Thursday, 16 September 2010

Extremely Large And Extremely Small Televisions

For the last 5 or 6 years the media (and therefore also the public) has focused either the huge television sets or the extremely small televisions that can be carried around in your pocket. On the tiny end of the scale you have the portable players with 2-4 inch screens that can pack enormous amounts of video into a piece of hardware the size of a wallet or even a credit card.

On the other end of the spectrum there are the large HDTVs where anything smaller than 42 inches isn't even worth talking or writing about if you ask much of the popular media. You are sometimes left wondering if there's still anything in between these two extremes - while both of these types of technology are impressive nonetheless.

Finding a normal television with a 4:3 aspect ratio in a similar size between twenty to thirty inches is actually becoming more and more difficult. That is unless you are then compensation by going for digital televisions like LCD screens or plasma screens. The most significant difference between the TV's that are available today and those that were available ten years ago is the fact that modern standard definition television sets typically have digital tuners built in. The TV manufacturers are preparing for the change to digital television (planned for 2009) even though it's unclear whether or not it will actually happen on schedule.

There is a bigger question than whether or not standard TV sets are still available. There are many arguments against investing in a standard definition television right now and the most obvious argument against getting one is the fact that more and more TV shows are being produced in the HDTV format. Secondly many TV distributors are preparing to offer more HDTV channels over the next couple of years.

As the popularity and availability of HDTV programming increases, we are likely to see a great (and expanding) effect in the number of TV channels and TV shows that will change to High Definition Television. The more channels and programs that make the switch, the more people will watch the programs on these channels and the public will begin to ask questions why the rest of the channels haven't also made the switch to HDTV and will put pressure on them to do so.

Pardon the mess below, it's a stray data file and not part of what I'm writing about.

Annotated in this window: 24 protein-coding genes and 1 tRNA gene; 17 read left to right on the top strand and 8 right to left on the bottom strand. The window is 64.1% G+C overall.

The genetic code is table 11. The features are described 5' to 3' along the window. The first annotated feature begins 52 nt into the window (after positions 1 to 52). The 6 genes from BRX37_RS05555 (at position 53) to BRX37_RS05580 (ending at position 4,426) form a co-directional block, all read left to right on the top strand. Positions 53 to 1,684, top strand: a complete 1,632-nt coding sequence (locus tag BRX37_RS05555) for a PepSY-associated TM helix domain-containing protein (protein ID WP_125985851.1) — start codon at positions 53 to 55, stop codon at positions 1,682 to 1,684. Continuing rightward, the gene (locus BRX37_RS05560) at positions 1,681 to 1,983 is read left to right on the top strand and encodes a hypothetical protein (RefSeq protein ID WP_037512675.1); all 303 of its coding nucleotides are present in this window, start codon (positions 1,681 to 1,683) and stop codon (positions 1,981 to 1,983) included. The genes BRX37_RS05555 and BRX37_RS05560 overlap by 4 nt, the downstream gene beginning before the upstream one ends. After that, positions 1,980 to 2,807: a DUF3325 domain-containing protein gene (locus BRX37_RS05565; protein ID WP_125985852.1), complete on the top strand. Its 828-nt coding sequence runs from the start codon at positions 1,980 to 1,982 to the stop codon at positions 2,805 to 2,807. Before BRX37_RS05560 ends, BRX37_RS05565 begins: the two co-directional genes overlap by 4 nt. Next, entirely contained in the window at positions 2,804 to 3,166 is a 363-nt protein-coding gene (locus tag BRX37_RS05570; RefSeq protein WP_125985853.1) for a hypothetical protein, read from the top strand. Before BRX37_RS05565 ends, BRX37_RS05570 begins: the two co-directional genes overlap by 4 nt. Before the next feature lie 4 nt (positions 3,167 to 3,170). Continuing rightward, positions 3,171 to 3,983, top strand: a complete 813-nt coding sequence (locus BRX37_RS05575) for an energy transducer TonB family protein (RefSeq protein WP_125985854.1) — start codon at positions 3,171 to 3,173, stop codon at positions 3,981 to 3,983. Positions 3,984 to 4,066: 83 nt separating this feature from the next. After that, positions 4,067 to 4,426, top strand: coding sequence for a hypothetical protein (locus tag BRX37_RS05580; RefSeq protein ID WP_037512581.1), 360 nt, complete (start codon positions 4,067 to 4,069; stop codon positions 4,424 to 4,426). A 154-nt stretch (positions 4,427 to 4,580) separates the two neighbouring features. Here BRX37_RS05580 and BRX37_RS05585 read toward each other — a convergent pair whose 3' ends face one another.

This is not to say that standard definition TV will be nonexistent in the future. But it is more likely that the TV programs and shows that are produced in the High Def format will be "down converted" to standard definition format and be shown on standard definition television channels, at least for some years to come.

This is actually already happening to some extent as it was seen in the most recent Star Trek series which was shot in high definition. Because this was still a very popular show for people to watch on normal standard definition channels and while it originally aired in standard definition a lot of its fans probably didn't even realize that it had actually been shot in HD. This brings us to another of the many advantages of HDTV sets - Even if you are not watching HDTV on it, there's an increasing trend to broadcast normal television shows in the wide screen format that looks good on HDTV screens.

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